To be selected as one of the “ITM journalists-in-residence”, was a privilege for someone like me who wanted to work with interdisciplinary and overarching themes between healthcare and digital technology. I made my application, with focus on digital divide, vaccines equity, telemedicine and cross cutting themes between digital technologies and healthcare. These topics were even more relevant with the ongoing COVID-19 pandemic and the great divide it has created among people to access vaccines with the use of the Internet.
This year’s residency had shifted from face to face to virtual, considering the pandemic risks which required travel and a gathering at the colloquium. However, the staffers at ITM and experts were very helpful and cooperative - as they would assemble all the resources to help me commit on my deliverables. Their valuable suggestions helped me craft my article well.
As a journalist-in-residence, I was also given the opportunity to participate in the 62nd ITM Colloquium - organised by ITM together with the University of Pretoria in South Africa. The Colloquium, brought about an array of international experts and professionals together online, despite the new rage witnessed with the omicron variant. The two-day conference was enlightening, as I learned about pandemics and zoonotic diseases from many experts in the field. The sessions were very informative- especially those around the COVID-19 pandemic and vaccine equity in the Global South. A particular presentation on dog meat processing consumption leading to spread of rabies risk in Cameroon caught my attention. Normally rabies is transmitted from animal to animal or animal to human with the bite from an infected animal. But transmission has also been reported from the consumption of dead rabid animals and eating of raw dog meat. This was largely due to the lack of awareness and increasing activity of hunting and eating dog meat also known as “cynophyagya” in rural parts of Cameroon. I always thought the consumption of animals for human beings lies between “need and exoticism”. Similar practice can be echoed around Mushars (a marginalized community known as rat eaters) in Nepal to affluent Japanese consuming shark fin as a delicacy.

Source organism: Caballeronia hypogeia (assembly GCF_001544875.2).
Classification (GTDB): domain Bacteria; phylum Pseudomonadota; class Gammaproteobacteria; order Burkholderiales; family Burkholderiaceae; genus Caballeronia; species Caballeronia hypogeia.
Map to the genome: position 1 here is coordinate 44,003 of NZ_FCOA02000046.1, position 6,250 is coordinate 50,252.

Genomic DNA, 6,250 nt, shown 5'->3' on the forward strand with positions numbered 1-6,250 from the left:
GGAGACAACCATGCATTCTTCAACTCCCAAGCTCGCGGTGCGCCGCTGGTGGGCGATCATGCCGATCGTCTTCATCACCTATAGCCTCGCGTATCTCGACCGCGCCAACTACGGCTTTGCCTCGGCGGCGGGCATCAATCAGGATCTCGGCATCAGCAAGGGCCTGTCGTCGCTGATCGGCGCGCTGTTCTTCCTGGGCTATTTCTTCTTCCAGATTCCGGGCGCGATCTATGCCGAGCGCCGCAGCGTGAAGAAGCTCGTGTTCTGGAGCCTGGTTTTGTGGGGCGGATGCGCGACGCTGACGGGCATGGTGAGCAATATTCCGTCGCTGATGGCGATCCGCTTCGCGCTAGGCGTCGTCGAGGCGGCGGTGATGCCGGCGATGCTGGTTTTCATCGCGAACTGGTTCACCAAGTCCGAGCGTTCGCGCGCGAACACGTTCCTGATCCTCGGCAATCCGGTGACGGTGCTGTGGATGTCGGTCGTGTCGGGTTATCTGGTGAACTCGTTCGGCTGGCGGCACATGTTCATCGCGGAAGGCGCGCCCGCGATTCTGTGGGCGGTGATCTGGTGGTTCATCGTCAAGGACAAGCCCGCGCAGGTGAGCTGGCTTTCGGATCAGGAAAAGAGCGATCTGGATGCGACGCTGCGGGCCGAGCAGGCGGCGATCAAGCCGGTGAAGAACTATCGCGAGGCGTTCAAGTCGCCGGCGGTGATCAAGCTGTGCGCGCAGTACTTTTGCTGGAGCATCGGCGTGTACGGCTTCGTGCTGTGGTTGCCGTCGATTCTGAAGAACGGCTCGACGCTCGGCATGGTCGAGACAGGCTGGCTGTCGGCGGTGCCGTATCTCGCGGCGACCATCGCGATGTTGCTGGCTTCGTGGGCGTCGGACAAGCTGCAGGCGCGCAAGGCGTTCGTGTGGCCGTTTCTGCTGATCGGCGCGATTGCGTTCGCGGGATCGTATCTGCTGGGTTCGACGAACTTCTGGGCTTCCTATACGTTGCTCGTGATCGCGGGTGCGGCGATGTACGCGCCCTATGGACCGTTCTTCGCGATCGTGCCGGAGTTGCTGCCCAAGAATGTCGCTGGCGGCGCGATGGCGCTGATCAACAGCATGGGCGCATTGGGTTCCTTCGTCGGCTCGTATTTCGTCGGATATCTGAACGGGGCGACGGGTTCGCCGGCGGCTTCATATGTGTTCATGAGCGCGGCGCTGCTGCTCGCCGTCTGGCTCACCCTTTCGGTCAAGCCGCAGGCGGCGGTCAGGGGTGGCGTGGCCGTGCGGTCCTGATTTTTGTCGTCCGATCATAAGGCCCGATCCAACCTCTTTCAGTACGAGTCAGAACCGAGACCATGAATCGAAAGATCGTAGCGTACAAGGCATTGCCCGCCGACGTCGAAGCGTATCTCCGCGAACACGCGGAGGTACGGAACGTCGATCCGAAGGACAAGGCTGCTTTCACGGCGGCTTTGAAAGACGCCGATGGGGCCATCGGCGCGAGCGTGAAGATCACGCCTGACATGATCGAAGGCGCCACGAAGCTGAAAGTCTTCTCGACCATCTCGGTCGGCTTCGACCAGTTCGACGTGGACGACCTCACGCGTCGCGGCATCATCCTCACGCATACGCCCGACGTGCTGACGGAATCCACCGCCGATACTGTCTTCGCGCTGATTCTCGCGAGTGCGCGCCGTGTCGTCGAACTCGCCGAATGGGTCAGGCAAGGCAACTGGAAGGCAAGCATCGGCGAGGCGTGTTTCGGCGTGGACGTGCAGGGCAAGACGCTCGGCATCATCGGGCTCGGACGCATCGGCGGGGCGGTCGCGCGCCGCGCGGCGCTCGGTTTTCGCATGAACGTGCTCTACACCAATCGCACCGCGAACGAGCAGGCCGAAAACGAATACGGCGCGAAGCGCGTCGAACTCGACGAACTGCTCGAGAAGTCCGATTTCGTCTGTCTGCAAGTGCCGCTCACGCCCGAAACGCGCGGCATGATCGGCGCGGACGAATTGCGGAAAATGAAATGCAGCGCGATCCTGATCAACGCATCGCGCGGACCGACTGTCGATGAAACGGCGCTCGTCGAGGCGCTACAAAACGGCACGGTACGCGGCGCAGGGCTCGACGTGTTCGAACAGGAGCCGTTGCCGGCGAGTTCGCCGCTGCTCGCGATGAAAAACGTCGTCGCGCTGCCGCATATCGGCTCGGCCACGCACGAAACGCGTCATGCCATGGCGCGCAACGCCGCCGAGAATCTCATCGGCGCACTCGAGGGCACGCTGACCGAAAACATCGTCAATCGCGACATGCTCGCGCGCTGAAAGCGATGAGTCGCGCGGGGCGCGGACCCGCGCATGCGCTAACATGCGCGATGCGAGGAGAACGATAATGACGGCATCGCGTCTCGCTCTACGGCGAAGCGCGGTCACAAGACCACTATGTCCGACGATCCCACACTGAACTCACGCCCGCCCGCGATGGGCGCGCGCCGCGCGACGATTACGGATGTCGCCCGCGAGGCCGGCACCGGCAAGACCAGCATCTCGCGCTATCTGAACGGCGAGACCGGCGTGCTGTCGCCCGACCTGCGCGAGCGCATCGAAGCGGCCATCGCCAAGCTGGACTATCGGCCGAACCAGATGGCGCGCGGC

I was also particularly struck with a presentation on dengue in Nepal. The dengue infection rate in the country was five times higher in 2018 and 140 times higher in 2019 as compared to 2016. This increasing trend in outbreaks has been recorded since 2010, and was reported in 66 out of 77 districts in Nepal. In 2006, dengue outbreaks were only reported in low-lands of Nepal, but now they also appear in the high lands- likely due to the climate change and weather patterns. Since there’s no effective treatment for dengue fever, vector prevention and control are necessary to prevent transmission.
Overall, my ITM residency was a great experience for me, as I’m working in interdisciplinary fields as a journalist, writer, and technology enthusiast. I would like to consider this fellowship not as the end but a start to great future associations with the ITM. If given a chance, in the future I would also like to visit ITM and do the residency in person. It would be great to continue further associations and work with ITM’s interdisciplinary and multidisciplinary approach.
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